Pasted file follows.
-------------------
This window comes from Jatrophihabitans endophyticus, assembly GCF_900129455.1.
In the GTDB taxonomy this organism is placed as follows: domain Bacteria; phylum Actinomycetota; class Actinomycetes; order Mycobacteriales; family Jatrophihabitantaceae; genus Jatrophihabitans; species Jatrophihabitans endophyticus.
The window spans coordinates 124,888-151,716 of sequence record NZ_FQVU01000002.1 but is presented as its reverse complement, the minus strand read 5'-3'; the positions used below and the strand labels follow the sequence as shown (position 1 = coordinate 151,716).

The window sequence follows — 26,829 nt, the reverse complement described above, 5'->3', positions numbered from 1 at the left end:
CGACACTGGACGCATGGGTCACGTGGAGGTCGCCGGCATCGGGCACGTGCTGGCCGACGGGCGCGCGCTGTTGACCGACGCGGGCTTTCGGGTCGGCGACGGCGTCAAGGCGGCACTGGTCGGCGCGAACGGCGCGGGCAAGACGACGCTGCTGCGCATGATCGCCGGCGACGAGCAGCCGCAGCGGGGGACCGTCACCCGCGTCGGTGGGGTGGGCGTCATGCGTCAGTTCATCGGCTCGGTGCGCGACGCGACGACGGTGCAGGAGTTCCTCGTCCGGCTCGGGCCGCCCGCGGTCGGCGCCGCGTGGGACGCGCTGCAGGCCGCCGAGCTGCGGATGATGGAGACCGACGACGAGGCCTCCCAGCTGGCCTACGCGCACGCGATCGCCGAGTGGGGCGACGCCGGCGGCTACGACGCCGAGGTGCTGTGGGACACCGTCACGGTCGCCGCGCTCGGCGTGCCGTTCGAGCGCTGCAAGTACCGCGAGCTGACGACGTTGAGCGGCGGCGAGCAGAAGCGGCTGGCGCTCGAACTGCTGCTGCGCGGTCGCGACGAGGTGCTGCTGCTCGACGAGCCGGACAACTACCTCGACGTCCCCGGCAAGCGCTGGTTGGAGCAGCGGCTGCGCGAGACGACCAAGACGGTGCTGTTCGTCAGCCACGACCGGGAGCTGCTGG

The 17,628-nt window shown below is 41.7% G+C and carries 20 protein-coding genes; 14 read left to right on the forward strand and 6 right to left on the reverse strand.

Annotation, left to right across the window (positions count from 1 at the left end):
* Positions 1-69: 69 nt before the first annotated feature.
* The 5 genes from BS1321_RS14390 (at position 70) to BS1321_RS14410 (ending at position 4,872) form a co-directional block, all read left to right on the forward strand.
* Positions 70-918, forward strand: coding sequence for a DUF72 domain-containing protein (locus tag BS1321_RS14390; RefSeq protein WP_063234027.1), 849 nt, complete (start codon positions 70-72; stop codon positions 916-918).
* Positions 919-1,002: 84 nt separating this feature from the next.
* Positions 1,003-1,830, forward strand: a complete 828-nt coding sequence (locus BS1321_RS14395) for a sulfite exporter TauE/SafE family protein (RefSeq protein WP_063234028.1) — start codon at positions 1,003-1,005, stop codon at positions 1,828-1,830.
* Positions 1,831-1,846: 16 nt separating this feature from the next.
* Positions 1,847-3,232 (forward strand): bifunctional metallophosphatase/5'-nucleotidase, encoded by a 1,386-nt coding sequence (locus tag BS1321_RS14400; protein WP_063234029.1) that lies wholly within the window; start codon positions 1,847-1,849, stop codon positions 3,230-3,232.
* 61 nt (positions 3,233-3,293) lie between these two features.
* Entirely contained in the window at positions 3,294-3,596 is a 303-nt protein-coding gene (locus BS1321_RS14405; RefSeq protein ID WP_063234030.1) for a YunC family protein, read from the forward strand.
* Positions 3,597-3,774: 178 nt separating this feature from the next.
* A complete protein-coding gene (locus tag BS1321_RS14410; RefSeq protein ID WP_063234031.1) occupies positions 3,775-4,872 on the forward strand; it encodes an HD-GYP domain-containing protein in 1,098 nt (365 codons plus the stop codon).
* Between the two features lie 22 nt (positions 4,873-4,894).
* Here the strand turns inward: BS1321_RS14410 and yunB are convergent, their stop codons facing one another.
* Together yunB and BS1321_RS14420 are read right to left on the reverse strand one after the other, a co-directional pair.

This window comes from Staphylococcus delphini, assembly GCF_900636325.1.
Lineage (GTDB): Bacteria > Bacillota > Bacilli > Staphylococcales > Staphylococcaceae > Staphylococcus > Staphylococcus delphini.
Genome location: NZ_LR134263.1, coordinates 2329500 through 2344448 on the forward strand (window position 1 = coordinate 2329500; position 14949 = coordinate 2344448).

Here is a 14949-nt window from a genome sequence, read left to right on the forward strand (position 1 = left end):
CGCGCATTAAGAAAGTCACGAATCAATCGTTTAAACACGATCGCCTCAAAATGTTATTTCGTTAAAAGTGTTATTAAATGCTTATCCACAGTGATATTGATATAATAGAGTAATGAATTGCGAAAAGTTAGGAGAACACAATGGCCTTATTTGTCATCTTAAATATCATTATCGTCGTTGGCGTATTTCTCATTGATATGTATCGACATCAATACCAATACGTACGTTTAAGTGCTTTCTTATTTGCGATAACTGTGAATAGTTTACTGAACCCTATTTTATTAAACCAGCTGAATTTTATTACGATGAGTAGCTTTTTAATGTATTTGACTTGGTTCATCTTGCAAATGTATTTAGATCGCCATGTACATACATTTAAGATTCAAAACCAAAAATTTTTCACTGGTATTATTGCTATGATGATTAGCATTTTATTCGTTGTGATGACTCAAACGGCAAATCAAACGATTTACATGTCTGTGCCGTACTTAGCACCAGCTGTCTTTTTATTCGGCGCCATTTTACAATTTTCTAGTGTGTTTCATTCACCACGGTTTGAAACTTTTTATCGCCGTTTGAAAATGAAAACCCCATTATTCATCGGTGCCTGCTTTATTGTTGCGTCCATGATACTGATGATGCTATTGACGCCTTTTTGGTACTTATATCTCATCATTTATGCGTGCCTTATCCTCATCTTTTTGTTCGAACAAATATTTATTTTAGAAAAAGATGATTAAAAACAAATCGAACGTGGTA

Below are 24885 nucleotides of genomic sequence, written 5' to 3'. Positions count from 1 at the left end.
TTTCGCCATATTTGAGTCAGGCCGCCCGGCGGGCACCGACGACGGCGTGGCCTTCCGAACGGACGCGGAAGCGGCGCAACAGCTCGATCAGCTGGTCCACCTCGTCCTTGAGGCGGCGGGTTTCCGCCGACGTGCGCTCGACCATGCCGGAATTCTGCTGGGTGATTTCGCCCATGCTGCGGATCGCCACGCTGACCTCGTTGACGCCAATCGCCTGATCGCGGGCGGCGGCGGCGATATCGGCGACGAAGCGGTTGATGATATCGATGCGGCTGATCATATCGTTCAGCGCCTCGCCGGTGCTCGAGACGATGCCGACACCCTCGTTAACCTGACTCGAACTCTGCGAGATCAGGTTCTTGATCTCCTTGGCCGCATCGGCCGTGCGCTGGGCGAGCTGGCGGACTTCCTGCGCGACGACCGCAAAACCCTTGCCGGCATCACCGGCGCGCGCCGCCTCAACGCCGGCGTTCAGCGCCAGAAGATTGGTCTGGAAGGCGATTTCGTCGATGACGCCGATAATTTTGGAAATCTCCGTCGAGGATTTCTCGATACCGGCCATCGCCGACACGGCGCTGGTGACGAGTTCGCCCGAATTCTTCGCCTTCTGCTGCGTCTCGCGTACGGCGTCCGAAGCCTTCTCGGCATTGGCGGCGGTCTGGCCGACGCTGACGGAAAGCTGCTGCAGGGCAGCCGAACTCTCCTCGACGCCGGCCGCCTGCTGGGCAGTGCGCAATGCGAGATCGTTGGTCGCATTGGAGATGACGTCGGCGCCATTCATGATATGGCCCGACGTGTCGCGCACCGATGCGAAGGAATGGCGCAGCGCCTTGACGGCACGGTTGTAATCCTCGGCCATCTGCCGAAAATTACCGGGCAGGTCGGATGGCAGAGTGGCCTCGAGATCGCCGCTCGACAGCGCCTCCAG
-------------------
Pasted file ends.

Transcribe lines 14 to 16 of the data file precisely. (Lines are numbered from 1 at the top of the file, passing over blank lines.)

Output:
* Positions 1,847-3,232 (forward strand): bifunctional metallophosphatase/5'-nucleotidase, encoded by a 1,386-nt coding sequence (locus tag BS1321_RS14400; protein WP_063234029.1) that lies wholly within the window; start codon positions 1,847-1,849, stop codon positions 3,230-3,232.
* 61 nt (positions 3,233-3,293) lie between these two features.
* Entirely contained in the window at positions 3,294-3,596 is a 303-nt protein-coding gene (locus BS1321_RS14405; RefSeq protein ID WP_063234030.1) for a YunC family protein, read from the forward strand.